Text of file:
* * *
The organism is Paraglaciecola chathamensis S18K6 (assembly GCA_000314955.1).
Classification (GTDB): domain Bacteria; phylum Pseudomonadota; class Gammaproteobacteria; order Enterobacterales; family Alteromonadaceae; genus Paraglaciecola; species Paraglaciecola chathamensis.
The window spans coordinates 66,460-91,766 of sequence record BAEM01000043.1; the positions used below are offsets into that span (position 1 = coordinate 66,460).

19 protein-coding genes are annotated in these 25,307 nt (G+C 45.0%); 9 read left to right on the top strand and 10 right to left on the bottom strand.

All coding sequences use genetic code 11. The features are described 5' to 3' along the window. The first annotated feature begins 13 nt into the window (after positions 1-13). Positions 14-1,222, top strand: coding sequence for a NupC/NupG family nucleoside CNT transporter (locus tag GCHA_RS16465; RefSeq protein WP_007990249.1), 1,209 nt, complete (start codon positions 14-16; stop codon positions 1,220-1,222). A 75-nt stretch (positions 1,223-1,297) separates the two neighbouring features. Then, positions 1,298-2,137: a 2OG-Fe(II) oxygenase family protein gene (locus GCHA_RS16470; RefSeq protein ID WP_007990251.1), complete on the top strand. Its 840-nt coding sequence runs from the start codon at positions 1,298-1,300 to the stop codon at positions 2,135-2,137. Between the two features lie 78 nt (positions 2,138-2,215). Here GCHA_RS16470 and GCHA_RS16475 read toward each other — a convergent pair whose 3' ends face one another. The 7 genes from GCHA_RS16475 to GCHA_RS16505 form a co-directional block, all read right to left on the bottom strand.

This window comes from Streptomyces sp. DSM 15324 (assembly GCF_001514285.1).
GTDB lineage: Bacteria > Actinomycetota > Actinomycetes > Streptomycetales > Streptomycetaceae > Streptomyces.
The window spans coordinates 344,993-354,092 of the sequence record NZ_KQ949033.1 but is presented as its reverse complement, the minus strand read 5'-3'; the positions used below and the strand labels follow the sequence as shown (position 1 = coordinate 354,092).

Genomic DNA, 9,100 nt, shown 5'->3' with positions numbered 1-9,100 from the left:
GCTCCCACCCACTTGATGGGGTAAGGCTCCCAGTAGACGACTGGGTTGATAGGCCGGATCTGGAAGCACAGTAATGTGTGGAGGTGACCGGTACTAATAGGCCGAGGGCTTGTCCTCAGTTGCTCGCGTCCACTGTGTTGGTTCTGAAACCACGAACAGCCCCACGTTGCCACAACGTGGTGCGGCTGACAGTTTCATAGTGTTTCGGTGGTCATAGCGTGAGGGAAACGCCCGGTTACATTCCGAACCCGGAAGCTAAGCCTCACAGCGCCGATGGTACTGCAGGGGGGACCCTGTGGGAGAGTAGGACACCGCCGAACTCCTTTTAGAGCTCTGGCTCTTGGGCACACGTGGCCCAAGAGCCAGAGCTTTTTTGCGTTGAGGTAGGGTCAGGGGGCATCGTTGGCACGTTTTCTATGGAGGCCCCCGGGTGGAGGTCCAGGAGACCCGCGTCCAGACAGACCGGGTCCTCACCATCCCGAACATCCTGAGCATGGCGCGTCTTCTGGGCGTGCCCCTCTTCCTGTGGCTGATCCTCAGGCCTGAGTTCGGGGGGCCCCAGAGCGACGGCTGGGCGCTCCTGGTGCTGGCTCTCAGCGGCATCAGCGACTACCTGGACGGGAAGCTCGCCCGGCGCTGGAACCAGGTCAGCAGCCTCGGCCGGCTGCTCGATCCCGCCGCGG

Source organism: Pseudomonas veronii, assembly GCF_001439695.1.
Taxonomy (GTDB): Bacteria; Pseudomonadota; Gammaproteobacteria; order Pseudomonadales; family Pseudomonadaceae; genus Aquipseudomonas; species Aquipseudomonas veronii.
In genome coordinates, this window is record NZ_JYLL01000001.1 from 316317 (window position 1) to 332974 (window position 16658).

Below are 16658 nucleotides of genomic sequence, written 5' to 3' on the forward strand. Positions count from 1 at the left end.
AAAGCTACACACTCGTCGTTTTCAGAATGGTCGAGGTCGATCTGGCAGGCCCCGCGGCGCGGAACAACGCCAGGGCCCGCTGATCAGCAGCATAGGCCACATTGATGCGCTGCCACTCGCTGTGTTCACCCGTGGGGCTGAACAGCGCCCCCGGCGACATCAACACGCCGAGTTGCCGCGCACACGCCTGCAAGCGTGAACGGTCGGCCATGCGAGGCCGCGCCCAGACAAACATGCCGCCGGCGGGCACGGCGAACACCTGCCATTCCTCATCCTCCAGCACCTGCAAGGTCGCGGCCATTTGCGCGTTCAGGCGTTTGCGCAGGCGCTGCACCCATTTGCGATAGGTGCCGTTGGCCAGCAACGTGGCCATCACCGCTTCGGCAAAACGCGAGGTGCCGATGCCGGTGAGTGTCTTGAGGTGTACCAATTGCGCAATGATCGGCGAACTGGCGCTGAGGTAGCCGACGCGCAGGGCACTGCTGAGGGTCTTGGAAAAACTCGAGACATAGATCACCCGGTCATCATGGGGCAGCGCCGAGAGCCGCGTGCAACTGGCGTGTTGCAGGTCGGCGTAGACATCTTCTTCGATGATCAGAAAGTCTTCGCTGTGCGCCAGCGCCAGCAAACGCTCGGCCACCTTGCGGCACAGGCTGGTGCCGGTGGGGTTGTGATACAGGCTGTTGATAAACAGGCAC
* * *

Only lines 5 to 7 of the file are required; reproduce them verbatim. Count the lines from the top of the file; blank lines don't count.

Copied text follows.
All coding sequences use genetic code 11. The features are described 5' to 3' along the window. The first annotated feature begins 13 nt into the window (after positions 1-13). Positions 14-1,222, top strand: coding sequence for a NupC/NupG family nucleoside CNT transporter (locus tag GCHA_RS16465; RefSeq protein WP_007990249.1), 1,209 nt, complete (start codon positions 14-16; stop codon positions 1,220-1,222). A 75-nt stretch (positions 1,223-1,297) separates the two neighbouring features. Then, positions 1,298-2,137: a 2OG-Fe(II) oxygenase family protein gene (locus GCHA_RS16470; RefSeq protein ID WP_007990251.1), complete on the top strand. Its 840-nt coding sequence runs from the start codon at positions 1,298-1,300 to the stop codon at positions 2,135-2,137. Between the two features lie 78 nt (positions 2,138-2,215). Here GCHA_RS16470 and GCHA_RS16475 read toward each other — a convergent pair whose 3' ends face one another. The 7 genes from GCHA_RS16475 to GCHA_RS16505 form a co-directional block, all read right to left on the bottom strand.

This window comes from Streptomyces sp. DSM 15324 (assembly GCF_001514285.1).
GTDB lineage: Bacteria > Actinomycetota > Actinomycetes > Streptomycetales > Streptomycetaceae > Streptomyces.